83 weather-related deaths have been confirmedAccording to an account by CBS News, dangerous cold continues to hit the nation.
The Tennessee Department of Health has confirmed 19 weather-related deaths, and Oregon officials have confirmed 16, including three adults who died after falling onto their cars. CBS News previously reported that a child in the vehicle survived.
More deaths have been reported in Illinois, Pennsylvania, Mississippi, Washington, Kentucky, Wisconsin, New York, New Jersey and more.
Investigations are underway to confirm that some of the deaths were weather-related. That includes one person who died in a five-way crash in Kentucky and four in Illinois, including two from car crashes. Some states warned drivers to take extra care on the roads during severe frost. Mississippi officials told its residents to “be aware of black ice on roadways and drive only if necessary.”
Dangerous weather continued across the United States this weekend. Tens of thousands of people faced bitterly cold, below-average temperatures Saturday, and the eastern half of the country could experience even colder weather this season, with dangerous wind chill and hard freeze warnings extending into northern Florida.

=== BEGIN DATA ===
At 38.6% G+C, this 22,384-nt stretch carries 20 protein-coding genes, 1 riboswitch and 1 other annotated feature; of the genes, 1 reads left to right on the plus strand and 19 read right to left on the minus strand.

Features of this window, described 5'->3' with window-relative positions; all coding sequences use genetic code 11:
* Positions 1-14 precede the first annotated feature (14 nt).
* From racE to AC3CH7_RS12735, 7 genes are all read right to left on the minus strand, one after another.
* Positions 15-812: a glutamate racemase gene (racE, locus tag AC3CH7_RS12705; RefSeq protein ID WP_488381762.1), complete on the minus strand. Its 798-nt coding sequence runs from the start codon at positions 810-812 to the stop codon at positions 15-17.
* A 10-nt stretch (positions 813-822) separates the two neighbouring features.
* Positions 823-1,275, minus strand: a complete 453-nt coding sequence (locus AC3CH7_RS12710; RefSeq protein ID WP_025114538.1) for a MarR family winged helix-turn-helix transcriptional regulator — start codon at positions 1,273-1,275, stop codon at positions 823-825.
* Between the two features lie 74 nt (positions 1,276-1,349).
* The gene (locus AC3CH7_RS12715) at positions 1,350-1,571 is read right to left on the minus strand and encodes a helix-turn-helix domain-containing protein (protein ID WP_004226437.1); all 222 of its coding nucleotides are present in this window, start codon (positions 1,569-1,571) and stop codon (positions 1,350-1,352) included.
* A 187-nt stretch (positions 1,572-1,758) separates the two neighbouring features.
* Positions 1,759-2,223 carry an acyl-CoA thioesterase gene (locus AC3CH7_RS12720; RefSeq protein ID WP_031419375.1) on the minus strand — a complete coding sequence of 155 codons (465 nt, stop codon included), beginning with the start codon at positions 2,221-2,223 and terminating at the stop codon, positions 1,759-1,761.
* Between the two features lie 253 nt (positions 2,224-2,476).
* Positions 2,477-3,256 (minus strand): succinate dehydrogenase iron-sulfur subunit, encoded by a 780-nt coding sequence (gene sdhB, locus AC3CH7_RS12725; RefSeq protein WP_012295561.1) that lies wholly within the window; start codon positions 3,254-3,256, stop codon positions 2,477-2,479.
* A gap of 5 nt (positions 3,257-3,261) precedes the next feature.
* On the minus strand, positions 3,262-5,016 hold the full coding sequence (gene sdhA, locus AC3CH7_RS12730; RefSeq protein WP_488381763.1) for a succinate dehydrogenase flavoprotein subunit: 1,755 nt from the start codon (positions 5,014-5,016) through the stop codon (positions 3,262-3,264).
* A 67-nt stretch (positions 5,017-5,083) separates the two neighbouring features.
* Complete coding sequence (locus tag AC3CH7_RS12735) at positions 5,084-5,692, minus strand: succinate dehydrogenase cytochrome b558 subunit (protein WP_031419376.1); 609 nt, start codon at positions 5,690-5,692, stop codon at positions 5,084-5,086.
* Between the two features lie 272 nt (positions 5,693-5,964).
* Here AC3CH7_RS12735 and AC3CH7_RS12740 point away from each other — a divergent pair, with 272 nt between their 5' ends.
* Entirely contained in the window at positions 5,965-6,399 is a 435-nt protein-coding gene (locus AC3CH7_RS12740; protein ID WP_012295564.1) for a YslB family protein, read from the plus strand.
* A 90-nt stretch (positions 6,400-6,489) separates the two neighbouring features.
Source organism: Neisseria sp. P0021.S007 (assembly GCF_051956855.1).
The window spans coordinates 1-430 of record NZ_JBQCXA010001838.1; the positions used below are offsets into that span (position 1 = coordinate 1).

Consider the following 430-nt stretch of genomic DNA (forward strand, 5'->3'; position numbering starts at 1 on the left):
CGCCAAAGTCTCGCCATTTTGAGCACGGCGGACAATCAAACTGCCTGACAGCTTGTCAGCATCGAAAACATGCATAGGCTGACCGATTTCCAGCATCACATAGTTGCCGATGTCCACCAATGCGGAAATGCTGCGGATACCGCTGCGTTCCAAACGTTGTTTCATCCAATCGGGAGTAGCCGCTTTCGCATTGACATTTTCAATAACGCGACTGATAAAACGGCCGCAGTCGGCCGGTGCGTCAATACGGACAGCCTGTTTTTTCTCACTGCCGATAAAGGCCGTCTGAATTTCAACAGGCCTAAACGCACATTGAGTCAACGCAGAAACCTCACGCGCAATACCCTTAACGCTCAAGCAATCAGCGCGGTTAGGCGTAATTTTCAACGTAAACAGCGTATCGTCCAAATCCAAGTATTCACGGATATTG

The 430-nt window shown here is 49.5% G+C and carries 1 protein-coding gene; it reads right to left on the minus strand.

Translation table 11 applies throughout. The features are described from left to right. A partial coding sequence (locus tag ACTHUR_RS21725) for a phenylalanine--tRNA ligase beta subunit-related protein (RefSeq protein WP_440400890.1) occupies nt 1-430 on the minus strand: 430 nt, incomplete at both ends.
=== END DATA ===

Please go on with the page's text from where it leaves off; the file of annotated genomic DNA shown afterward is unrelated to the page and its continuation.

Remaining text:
to doIf you must go outside, experts recommend using caution when turning on devices like space heaters and watching for more serious signs of hypothermia.
On the West Coast, Oregon is under a state of emergency, with more than 45,000 customers without power as deadly blizzards batter the region. Other outages were reported in Pennsylvania, California, New Mexico and Indiana.
Snow and sleet will continue into early next week, forecasters say.
“Arctic air will combine with moisture from the Gulf to create a misty mess from Oklahoma to Illinois. Travel will be treacherous on Monday,” The Weather Channel's meteorologist Molly McCollum said Saturday.
By the middle of the week, the warming trend is expected to form a bank. According to the Weather Channel forecastWarm air and rain will combine to bring a flood risk to the Midwest and Northeast.